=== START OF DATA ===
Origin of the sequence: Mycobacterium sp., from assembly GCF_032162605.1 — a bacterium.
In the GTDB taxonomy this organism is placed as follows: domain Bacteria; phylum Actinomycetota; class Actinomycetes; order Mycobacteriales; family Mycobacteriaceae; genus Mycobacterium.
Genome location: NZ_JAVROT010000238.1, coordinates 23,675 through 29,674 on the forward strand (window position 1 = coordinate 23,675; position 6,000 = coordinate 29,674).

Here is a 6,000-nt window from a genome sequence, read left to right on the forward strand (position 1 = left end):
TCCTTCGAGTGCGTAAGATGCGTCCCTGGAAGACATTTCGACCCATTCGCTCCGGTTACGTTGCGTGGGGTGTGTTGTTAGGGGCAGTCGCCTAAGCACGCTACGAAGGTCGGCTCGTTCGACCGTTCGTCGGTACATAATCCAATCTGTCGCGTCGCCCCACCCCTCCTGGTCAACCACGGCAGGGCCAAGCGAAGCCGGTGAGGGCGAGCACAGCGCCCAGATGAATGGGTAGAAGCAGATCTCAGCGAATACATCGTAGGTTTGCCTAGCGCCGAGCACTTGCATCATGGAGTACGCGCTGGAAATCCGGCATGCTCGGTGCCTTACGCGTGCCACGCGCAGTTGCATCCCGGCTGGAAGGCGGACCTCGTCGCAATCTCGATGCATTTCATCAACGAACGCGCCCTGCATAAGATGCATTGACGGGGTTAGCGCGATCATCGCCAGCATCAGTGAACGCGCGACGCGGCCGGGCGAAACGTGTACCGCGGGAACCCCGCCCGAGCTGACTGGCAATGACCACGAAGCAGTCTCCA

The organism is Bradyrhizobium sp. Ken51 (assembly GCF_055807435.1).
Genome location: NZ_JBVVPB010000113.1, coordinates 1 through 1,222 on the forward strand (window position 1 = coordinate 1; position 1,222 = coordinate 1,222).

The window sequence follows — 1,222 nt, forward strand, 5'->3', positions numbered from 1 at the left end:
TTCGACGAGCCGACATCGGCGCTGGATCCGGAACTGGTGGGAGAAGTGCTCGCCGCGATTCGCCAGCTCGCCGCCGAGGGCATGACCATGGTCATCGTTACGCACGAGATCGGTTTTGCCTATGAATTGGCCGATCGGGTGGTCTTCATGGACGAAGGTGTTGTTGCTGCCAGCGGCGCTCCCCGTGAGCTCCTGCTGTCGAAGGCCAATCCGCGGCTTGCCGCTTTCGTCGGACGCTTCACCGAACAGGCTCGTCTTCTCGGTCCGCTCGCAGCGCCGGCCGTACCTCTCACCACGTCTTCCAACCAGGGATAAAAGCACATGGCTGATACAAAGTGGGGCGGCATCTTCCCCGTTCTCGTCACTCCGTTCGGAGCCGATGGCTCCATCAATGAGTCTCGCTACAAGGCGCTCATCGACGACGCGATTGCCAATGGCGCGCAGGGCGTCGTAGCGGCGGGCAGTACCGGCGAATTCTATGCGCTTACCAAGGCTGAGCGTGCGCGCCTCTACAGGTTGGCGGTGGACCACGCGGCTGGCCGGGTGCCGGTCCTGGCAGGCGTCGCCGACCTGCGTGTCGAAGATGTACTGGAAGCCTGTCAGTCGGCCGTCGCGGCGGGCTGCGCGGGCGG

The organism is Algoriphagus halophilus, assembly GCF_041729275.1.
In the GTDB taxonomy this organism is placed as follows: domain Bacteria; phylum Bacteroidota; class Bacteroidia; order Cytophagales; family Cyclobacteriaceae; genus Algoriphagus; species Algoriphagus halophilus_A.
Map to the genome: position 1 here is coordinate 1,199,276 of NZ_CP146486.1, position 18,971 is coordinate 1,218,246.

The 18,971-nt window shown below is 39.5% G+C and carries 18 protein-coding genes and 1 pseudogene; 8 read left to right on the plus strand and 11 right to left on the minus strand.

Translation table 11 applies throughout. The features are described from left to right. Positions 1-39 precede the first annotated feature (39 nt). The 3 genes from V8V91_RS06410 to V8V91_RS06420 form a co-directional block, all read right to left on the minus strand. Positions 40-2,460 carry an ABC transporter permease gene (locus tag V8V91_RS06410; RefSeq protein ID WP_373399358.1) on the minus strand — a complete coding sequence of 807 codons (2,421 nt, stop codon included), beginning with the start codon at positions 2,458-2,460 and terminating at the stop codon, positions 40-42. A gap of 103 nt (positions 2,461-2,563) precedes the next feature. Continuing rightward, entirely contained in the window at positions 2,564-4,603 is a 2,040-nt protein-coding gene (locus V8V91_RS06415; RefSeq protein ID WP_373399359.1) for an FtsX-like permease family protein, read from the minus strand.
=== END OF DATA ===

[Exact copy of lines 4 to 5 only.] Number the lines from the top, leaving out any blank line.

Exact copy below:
Here is a 6,000-nt window from a genome sequence, read left to right on the forward strand (position 1 = left end):
TCCTTCGAGTGCGTAAGATGCGTCCCTGGAAGACATTTCGACCCATTCGCTCCGGTTACGTTGCGTGGGGTGTGTTGTTAGGGGCAGTCGCCTAAGCACGCTACGAAGGTCGGCTCGTTCGACCGTTCGTCGGTACATAATCCAATCTGTCGCGTCGCCCCACCCCTCCTGGTCAACCACGGCAGGGCCAAGCGAAGCCGGTGAGGGCGAGCACAGCGCCCAGATGAATGGGTAGAAGCAGATCTCAGCGAATACATCGTAGGTTTGCCTAGCGCCGAGCACTTGCATCATGGAGTACGCGCTGGAAATCCGGCATGCTCGGTGCCTTACGCGTGCCACGCGCAGTTGCATCCCGGCTGGAAGGCGGACCTCGTCGCAATCTCGATGCATTTCATCAACGAACGCGCCCTGCATAAGATGCATTGACGGGGTTAGCGCGATCATCGCCAGCATCAGTGAACGCGCGACGCGGCCGGGCGAAACGTGTACCGCGGGAACCCCGCCCGAGCTGACTGGCAATGACCACGAAGCAGTCTCCA